Life lessons 

I have, unfortunately, dealt with a lot of difficult situations in the past couple years, both personally and professionally.

As a result, I have had to do a lot of thinking about the relationships in my life. About how I respond to people, and how they respond to me. About what I expect from people, and what they can expect from me.

I’ve learned some lessons. They may not be right for everybody, but they’re right for me.

I really think they all come down to one underlying message though. 

“We are only responsible for ourselves. We are not responsible for the actions of others, and we cannot change them no matter how much we want to. What we can choose to do is think differently about them, and respond differently to them.”

Recognizing this has been a big change for me. I have spent much of my life expecting people to do the right thing; and being resentful, hurt, and angry when they didn’t. Making assumptions about what kind of people they are, or how they feel about me, based on their action or inaction.

This is no more. If I want something from someone, I ask for it. If they reject me, I can decide how I feel about that. Deciding how I feel about them based on them not reaching out to me, that’s just not fair. Assuming they do not care about me, or are not caring people because they don’t reach out, is also not fair. I’m not in a position to make that judgement, and have no reason to assume the worst. Really, people are usually just busy and tied up in their own lives.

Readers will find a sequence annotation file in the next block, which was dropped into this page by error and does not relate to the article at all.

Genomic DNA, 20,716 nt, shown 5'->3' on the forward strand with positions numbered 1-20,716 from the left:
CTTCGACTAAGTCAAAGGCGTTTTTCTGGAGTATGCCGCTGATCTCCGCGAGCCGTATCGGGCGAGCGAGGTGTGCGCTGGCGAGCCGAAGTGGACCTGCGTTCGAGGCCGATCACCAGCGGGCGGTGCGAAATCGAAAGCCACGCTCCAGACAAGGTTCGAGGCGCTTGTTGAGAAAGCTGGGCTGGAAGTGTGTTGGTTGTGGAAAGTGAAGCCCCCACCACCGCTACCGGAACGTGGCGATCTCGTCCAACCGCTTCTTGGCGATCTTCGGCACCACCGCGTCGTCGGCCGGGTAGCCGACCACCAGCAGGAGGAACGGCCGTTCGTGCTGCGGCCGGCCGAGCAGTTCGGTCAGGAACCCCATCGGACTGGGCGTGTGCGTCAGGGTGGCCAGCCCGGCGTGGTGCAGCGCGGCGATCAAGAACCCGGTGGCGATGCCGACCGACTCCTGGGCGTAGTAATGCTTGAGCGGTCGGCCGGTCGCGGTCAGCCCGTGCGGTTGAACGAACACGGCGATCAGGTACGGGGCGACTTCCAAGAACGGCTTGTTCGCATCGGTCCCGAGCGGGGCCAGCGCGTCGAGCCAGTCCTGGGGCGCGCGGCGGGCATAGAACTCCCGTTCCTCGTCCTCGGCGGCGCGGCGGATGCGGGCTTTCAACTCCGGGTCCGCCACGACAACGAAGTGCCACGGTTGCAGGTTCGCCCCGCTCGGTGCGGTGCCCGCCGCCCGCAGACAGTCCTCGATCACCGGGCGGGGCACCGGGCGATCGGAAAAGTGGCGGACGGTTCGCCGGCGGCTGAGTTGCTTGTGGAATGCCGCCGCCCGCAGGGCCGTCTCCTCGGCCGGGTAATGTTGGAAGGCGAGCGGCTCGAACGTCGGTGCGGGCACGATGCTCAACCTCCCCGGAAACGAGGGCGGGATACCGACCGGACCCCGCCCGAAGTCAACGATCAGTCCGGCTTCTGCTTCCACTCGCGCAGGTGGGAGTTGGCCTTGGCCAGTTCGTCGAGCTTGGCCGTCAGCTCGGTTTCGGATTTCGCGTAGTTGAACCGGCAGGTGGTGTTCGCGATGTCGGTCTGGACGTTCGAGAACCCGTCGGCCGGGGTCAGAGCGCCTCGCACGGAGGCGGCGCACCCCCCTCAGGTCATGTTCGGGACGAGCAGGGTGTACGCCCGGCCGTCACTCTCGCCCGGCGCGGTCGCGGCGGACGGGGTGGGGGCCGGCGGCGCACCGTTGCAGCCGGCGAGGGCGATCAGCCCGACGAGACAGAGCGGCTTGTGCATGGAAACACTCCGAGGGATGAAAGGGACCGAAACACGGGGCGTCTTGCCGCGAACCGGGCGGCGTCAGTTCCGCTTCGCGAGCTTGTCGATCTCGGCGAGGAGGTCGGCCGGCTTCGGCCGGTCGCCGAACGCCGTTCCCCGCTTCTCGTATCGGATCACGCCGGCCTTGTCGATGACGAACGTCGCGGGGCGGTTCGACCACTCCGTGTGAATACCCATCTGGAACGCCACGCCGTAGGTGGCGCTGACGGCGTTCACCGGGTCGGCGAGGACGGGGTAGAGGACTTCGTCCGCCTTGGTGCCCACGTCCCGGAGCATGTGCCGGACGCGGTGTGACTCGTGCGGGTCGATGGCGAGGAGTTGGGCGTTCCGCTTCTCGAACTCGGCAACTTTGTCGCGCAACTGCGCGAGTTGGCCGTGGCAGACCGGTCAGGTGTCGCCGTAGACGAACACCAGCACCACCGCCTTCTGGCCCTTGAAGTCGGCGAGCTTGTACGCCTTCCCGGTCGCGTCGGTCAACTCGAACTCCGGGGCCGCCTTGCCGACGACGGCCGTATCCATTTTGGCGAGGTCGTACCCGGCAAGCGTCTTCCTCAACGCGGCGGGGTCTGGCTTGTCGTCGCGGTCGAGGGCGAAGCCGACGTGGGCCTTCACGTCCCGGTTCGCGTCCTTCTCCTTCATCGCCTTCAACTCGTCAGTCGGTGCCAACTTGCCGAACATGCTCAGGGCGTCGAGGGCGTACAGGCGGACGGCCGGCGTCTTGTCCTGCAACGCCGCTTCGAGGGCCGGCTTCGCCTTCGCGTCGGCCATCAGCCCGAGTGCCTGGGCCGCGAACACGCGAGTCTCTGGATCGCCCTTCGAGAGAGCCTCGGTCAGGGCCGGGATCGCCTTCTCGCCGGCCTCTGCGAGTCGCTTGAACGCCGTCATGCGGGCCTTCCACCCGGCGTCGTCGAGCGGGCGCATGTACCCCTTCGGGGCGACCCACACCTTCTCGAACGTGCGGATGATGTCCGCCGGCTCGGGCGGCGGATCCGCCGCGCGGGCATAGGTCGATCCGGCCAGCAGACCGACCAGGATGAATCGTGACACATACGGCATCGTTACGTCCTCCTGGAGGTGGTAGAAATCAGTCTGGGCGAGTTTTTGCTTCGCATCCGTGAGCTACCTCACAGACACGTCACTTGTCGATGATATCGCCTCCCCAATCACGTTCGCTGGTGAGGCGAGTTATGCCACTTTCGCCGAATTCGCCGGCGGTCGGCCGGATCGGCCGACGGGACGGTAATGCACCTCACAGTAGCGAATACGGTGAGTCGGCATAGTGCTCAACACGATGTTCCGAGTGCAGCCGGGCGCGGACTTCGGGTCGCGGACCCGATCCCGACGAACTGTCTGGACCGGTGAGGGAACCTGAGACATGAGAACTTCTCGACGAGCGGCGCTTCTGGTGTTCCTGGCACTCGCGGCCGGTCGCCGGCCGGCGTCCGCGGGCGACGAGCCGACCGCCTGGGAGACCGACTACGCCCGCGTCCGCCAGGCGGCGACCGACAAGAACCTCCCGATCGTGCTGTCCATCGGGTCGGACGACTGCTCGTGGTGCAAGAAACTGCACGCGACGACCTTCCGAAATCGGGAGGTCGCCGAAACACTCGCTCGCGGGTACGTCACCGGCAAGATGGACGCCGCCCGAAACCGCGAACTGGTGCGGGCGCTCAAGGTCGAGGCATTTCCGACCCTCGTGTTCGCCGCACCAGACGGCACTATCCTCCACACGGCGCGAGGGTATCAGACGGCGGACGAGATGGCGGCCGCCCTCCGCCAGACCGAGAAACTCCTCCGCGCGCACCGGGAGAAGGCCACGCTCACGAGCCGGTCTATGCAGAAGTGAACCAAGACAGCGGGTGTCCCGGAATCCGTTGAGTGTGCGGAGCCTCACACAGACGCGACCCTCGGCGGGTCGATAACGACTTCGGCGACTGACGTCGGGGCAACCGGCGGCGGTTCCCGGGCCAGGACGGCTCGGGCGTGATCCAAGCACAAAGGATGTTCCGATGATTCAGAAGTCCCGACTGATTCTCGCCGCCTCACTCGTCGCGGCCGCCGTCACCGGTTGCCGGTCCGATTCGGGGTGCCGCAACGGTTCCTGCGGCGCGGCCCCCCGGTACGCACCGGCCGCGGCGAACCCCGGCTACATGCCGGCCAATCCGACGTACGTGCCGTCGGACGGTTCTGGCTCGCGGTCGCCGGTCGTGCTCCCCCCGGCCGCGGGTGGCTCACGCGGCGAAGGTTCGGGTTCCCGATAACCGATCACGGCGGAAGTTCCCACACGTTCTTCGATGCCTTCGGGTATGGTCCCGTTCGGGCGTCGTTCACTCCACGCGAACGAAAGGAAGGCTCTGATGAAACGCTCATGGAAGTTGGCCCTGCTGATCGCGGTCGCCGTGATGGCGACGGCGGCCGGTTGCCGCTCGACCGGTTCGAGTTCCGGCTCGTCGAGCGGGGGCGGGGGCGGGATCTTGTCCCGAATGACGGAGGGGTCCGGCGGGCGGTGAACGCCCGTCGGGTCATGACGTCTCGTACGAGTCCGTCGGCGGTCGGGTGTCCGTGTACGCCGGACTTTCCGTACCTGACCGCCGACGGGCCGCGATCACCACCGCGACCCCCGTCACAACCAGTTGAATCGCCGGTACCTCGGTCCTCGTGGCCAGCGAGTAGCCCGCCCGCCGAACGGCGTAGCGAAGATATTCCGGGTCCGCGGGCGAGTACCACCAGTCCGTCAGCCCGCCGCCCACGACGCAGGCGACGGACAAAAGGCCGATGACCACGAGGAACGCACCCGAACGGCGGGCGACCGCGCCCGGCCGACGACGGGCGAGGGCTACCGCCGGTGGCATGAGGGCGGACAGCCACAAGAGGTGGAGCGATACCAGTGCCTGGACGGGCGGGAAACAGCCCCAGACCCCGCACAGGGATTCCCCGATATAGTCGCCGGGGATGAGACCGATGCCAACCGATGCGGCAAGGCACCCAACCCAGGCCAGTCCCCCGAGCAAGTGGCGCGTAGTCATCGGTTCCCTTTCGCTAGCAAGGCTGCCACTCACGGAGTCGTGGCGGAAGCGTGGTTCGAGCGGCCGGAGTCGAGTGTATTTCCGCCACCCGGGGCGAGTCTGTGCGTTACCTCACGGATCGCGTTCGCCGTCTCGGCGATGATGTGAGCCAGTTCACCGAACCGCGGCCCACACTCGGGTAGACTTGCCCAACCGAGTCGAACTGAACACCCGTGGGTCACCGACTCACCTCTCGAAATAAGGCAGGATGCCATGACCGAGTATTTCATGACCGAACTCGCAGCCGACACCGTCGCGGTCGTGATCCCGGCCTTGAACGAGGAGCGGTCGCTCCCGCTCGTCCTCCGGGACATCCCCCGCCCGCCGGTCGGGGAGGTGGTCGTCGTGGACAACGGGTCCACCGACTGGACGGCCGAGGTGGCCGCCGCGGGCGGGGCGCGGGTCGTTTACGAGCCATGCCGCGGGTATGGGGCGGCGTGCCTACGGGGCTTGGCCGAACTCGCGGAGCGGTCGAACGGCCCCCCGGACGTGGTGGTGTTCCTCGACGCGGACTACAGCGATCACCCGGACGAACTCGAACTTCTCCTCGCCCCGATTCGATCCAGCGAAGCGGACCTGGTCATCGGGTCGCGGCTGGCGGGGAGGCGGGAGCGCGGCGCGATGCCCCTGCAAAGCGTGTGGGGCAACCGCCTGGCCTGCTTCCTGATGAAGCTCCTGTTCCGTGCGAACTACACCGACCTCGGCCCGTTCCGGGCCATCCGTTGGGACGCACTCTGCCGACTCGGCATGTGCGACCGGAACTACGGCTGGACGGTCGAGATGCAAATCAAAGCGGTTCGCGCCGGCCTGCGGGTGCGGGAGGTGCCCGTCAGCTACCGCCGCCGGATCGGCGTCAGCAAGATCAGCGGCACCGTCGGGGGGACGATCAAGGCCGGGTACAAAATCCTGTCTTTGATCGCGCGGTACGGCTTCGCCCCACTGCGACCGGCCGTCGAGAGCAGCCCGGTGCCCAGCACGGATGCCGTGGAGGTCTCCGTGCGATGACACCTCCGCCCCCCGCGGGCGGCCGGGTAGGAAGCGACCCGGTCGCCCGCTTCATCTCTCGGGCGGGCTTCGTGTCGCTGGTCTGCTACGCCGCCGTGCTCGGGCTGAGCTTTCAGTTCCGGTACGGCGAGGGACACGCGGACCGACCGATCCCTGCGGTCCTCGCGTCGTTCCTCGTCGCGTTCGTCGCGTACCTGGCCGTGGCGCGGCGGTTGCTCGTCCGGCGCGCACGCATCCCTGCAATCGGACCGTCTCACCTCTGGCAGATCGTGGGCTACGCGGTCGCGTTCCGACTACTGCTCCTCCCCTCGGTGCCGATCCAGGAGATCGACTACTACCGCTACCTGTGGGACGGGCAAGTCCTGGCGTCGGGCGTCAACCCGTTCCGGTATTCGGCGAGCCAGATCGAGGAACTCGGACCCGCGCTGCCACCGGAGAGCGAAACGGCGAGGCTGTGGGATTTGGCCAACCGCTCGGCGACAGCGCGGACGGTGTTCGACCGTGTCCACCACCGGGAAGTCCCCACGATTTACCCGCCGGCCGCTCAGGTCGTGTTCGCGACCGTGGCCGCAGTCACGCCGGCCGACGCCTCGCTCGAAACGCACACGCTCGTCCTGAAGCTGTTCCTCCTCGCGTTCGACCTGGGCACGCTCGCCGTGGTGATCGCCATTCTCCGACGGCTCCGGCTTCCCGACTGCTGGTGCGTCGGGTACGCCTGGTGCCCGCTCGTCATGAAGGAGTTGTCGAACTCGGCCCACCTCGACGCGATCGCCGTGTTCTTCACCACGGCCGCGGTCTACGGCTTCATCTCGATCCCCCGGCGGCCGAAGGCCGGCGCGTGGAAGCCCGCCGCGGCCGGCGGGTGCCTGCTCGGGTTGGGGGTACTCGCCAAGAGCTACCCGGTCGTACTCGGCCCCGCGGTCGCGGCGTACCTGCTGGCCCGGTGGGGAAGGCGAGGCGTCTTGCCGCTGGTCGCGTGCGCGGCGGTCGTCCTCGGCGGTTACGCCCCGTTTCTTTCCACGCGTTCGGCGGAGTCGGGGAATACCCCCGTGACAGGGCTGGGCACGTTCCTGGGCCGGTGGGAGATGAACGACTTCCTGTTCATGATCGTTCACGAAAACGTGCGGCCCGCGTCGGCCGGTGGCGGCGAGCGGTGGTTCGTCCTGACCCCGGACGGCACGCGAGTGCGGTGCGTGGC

This is also changed the way I react to other people’s needs. Constantly reaching out, constantly being there or showing I care is exhausting, and often feels intrusive. Often when people say “no”, I feel like they mean “yes, but please insist”. I’ve done this too. 

But not anymore. Instead, I do what makes sense and seems reasonable. If I offer to do something and am told “no”, no it is. If people want more from me, they can choose to be resentful that they aren’t getting it, or they can choose to reach out and ask. That’s out of my control. What is in the my control is to no longer treat conversation like a game, expect others to be mind readers, or let others expect it of me. 

Lastly I’ve learned that more is not always more, even in times of crisis. One can check in too much, call too much, offer too much, and expect too much. Sometimes, less means more. It is more sincere, more meaningful, more easily given and received. 

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